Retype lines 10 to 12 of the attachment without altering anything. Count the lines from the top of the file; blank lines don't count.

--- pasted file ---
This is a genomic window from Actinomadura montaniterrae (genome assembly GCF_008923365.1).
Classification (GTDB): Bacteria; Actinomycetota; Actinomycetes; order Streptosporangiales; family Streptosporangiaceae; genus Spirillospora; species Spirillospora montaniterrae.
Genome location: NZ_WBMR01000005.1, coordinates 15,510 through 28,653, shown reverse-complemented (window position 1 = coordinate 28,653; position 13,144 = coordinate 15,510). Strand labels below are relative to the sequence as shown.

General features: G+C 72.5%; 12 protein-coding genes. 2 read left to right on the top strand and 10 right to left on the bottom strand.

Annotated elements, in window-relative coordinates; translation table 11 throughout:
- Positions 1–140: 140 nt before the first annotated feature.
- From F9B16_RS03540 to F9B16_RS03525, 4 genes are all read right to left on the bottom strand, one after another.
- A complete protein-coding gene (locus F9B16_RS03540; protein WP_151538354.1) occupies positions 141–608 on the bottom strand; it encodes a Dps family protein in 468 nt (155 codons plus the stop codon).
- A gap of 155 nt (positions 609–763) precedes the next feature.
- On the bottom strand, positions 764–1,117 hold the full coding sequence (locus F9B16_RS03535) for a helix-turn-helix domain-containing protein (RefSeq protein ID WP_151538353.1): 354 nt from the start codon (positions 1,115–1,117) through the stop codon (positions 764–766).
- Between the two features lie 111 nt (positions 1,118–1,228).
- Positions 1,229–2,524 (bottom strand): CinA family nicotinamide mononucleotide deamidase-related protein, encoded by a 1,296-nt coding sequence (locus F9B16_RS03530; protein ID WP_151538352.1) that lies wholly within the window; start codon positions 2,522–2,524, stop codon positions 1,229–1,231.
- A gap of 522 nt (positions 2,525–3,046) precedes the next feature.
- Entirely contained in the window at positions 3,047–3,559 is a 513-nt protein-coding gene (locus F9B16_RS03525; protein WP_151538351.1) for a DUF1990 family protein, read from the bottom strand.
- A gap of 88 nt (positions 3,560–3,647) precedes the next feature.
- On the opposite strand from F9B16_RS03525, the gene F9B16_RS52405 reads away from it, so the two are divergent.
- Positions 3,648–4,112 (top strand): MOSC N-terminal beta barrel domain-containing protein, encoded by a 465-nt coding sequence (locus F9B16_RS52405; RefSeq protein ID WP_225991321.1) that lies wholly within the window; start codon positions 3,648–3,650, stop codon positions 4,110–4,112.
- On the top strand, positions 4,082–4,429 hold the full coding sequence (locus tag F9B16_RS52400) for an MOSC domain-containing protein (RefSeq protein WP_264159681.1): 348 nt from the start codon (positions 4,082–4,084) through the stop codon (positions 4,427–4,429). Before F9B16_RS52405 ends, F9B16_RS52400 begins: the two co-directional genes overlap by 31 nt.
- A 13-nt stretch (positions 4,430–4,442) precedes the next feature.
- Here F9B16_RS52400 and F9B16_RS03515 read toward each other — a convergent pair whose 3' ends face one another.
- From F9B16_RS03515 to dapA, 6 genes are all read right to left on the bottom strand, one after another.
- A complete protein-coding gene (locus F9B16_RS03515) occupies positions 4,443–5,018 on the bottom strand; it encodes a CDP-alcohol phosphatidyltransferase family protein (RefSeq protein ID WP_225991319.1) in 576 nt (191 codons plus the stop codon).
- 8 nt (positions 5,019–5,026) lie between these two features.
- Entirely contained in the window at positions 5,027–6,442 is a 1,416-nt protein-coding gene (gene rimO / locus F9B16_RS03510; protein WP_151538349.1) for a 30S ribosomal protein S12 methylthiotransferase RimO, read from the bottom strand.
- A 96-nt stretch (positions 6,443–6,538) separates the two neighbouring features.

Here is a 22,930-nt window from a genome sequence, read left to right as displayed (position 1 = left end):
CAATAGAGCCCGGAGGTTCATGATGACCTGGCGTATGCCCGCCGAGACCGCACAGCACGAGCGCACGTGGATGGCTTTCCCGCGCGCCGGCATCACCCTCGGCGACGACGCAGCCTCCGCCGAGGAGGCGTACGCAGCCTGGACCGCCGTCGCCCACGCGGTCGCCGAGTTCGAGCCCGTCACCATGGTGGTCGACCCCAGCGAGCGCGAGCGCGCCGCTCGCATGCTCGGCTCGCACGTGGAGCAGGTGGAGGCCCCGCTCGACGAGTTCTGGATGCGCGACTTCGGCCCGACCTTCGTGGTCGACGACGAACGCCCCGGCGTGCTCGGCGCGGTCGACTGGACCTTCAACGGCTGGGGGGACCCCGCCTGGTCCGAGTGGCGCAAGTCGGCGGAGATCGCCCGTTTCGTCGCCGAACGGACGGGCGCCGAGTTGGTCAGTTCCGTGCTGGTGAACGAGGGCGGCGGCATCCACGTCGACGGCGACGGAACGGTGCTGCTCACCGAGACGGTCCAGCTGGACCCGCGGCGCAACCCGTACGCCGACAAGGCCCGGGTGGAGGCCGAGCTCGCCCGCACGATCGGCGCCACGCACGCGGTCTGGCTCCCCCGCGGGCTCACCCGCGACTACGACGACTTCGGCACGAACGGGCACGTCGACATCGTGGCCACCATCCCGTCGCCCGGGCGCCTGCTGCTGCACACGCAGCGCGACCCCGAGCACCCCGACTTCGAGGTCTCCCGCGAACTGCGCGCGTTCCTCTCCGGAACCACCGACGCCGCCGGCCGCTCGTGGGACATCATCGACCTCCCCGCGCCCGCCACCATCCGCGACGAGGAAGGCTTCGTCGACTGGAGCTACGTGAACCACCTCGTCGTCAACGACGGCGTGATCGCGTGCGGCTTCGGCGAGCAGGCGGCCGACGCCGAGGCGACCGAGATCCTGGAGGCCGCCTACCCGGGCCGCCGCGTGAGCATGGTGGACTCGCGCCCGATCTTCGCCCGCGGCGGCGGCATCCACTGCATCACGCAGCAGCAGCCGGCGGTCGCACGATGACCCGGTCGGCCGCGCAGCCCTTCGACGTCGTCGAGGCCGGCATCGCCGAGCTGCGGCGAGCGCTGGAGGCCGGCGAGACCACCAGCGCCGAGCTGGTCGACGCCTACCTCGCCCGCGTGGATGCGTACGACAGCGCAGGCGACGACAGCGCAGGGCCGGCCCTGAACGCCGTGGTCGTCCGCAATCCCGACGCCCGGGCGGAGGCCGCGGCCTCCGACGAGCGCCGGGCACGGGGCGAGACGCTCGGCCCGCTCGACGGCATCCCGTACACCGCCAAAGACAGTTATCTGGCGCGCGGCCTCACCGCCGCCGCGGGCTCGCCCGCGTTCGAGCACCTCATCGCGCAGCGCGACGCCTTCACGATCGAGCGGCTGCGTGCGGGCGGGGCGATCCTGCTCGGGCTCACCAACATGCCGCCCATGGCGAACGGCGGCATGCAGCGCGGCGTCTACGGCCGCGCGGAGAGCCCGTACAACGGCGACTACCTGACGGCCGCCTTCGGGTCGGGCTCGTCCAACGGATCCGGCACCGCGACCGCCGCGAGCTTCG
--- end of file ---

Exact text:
- On the bottom strand, positions 764–1,117 hold the full coding sequence (locus F9B16_RS03535) for a helix-turn-helix domain-containing protein (RefSeq protein ID WP_151538353.1): 354 nt from the start codon (positions 1,115–1,117) through the stop codon (positions 764–766).
- Between the two features lie 111 nt (positions 1,118–1,228).
- Positions 1,229–2,524 (bottom strand): CinA family nicotinamide mononucleotide deamidase-related protein, encoded by a 1,296-nt coding sequence (locus F9B16_RS03530; protein ID WP_151538352.1) that lies wholly within the window; start codon positions 2,522–2,524, stop codon positions 1,229–1,231.